It was Sunday, July 15, and Alexander Weinstein, the director of the Martha’s Vineyard Institute of Creative Writing (MVICW), took to the podium to welcome this year’s class to the weeklong workshop.
Before their trepidation gave way to muse-imbued creativity, the students and teachers of the MVICW milled around the courtyard of the Vineyard Square Hotel getting to know one another. These were not yet the people who would drop all inhibitions and share their writing with one another day in and day out, but they were soon to be. Monday through Friday of the next week, from 10 am ’til 5 pm, the nine students/writers and six faculty members would take and teach classes in fiction and poetry.
Mr. Weinstein, a professor at Siena Heights University who specializes in fiction, greeted the bleary-eyed students the next morning as they sipped coffee and spoke about their history with writing. The students ranged from a college sophomore to a veteran elder statesman of poetry. There was a novelist who was returning to writing after a decade hiatus, a marine veteran/college student with a thirst to tell stories, and students working towards MFAs.
Mr. Weinstein began by jovially encouraging the students to identify three distinct players that can either nourish or cripple their creativity — The Writer, The Critic, and The Slacker. A successful writer kicks the slacker out and tells the critic to wait his turn before she is free to let loose, getting everything down. The critic suffocates creativity with its constant demand: “Is this good enough?” After a draft is completed, the critic can be welcomed back in, as an editor who, if the writer is not too sentimentally attached to a piece, can look objectively at it and find where it’s weak.
Sharing his personal story, Mr. Weinstein told of the self doubt he felt through years of rejections, before his stories finally began to be accepted at literary journals. Cautioning that the fear of writing something bad can be exactly what keeps one from writing something brave and new, he stressed that one should just write, make a mess, throw it all down.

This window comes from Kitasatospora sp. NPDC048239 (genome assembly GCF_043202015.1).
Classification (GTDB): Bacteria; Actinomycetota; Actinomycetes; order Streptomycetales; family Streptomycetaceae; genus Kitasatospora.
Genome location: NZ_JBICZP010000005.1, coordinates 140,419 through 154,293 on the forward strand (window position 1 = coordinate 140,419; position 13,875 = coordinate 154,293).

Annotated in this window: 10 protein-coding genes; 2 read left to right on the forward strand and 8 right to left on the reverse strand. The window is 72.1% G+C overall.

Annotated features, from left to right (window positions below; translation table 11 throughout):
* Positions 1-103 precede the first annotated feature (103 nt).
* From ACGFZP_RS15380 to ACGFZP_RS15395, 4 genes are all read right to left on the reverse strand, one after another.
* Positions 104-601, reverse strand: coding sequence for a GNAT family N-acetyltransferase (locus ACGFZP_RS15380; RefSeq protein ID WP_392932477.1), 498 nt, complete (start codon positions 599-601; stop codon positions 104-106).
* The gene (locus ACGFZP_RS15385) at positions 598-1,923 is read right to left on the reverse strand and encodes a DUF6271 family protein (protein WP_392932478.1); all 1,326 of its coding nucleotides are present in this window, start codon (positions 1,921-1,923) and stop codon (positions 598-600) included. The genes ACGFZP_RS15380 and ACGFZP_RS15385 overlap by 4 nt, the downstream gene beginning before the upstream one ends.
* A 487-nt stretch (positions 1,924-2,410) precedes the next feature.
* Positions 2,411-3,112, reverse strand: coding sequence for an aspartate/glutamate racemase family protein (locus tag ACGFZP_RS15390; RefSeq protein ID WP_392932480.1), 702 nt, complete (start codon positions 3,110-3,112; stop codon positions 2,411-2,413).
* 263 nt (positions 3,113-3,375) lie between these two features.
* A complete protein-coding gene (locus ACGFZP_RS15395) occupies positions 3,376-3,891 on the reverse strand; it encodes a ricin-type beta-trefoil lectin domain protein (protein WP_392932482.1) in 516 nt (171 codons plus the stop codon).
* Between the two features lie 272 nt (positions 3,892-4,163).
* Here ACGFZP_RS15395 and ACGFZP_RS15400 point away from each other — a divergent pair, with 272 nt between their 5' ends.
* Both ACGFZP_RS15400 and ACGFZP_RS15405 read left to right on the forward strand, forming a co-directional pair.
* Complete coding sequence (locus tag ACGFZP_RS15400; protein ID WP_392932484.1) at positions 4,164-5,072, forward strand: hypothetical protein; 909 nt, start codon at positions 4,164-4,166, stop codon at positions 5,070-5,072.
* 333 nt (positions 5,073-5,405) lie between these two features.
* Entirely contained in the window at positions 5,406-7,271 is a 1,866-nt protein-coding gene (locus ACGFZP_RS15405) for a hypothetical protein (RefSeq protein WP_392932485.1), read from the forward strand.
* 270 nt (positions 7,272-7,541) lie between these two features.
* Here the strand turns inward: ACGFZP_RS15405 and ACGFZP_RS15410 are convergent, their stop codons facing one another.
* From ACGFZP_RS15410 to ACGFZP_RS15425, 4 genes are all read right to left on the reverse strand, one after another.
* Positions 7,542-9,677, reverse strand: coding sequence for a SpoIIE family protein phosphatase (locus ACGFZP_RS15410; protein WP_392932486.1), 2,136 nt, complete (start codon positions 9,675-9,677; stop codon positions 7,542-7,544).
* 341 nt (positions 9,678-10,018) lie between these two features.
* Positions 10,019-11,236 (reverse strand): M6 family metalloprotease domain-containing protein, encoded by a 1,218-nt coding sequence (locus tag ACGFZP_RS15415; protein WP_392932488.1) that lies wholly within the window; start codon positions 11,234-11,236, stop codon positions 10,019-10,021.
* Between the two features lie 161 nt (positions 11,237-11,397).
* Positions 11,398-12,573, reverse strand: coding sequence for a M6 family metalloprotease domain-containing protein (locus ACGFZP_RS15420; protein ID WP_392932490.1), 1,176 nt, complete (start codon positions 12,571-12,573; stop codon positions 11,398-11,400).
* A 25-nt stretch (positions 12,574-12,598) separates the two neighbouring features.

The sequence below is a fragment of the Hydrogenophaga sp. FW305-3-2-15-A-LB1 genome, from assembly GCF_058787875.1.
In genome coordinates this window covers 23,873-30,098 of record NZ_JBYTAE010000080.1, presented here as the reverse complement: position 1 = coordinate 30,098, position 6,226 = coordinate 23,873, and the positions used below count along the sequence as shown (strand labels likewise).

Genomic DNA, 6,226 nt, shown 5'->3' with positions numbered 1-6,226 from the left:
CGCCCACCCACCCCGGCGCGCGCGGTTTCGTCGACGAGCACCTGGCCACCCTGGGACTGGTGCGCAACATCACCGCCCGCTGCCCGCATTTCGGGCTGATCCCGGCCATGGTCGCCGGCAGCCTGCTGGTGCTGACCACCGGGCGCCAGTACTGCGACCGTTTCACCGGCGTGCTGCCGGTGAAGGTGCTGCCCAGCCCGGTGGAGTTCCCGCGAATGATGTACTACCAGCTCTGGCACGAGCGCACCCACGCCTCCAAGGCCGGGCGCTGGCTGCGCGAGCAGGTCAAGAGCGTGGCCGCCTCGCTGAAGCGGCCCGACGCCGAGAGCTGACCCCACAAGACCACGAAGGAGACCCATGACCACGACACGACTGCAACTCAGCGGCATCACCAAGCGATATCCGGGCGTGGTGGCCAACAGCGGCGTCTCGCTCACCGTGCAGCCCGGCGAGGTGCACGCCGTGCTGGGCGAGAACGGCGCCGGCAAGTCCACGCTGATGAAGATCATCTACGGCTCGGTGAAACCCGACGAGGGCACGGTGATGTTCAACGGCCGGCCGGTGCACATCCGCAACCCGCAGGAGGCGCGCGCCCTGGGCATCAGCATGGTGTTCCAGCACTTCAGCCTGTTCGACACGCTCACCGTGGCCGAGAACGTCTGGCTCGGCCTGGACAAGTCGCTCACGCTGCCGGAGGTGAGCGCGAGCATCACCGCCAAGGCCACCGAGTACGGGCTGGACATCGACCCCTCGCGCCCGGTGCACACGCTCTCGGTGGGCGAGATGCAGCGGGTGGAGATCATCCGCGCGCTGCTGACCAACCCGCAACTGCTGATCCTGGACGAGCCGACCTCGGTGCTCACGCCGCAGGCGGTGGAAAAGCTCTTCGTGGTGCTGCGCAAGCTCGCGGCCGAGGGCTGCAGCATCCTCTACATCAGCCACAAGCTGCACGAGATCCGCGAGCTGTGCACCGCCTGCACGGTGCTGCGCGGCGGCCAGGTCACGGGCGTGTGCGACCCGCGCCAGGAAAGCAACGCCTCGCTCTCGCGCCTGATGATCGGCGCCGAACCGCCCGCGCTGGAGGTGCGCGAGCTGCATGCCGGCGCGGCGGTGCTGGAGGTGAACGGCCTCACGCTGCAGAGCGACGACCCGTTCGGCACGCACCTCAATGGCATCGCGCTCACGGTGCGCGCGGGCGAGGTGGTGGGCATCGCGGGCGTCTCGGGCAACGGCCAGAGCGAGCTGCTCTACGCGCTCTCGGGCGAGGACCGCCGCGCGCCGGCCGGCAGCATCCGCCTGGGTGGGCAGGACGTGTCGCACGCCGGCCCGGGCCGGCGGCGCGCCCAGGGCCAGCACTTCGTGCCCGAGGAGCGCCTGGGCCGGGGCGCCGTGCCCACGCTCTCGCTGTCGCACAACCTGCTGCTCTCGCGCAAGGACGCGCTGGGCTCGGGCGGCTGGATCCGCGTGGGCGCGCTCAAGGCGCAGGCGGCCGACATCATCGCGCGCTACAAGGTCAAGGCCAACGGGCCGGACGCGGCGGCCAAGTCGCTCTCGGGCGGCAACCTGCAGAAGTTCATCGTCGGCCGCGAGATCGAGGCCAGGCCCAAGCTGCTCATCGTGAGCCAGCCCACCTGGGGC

Mr. Weinstein’s lessons covered topics such as perspective (1st person, 3rd person, “We”), showing versus telling, and scene versus summary. Journalism is usually summary, he said, and, “Dialogue is a way out of summary.”
Marcus Wicker, a widely published assistant professor of English at University of Southern Indiana, changed the pace with the second class of the day. Mr. Wicker does poetry. He does it well and he does it non-stop. When he feels the need to write, he doesn’t let anything stand in his way. A similar directness informs his teaching. “When I read a poem,” he said, pen in hand, “I circle what I don’t get, star what I love, and underline what I think is important.”
Detailing the vulta (shift) of a poem and examining how content mimics form and vice versa, Mr. Wicker posed thought-provoking questions and offered some equally thought-provoking observations. For example, he said, “A good poem doesn’t close the meaning down.”
Writing exercises gave the eager students a chance to demonstrate their newfound knowledge. Inner critics silenced, everyone shared their writing and began to relax with each other.
Catherine Pierce, who co-directs the creative writing program at Mississippi State University with her husband, Michael Kardos, taught the third class of the day. Ms. Pierce focused on persona, exalting the power that can be captured when one embraces the new voice that comes with writing from the point of view of a person or thing other than oneself. Her attentiveness and keen ear were on full display as she listened to and commented on pieces produced by a writing prompt.
Days continued in this fashion, each one producing more developed pieces from the students. Mr. Nguyen, editor of the journal Pleiades, took a tough-love, bare-bones approach to sharing his insider knowledge of getting published. Mr. Nguyen counseled that one shouldn’t get into writing for the money. Writing can have a vital purpose, but it takes a special mindset to find fulfillment in it as a profession.
Mr. Kardos talked about being on a selection committee that picked one short story out of 1,100 submissions. He spoke to what separates competent stories from compelling ones.
Keith Leonard, an easy-going graduate from Martha’s Vineyard Regional High School who teaches at Indiana University, extolled imagery, compared image with abstraction, and shared his love of off-beat words such as ramshackle.
The week ended with a student reading. There was happiness yet lament that weeks have to end. Lessons were learned and friends were made. The writers left like newly winged birds, flying from the nest.
For more information about the program, visit mvicw.com.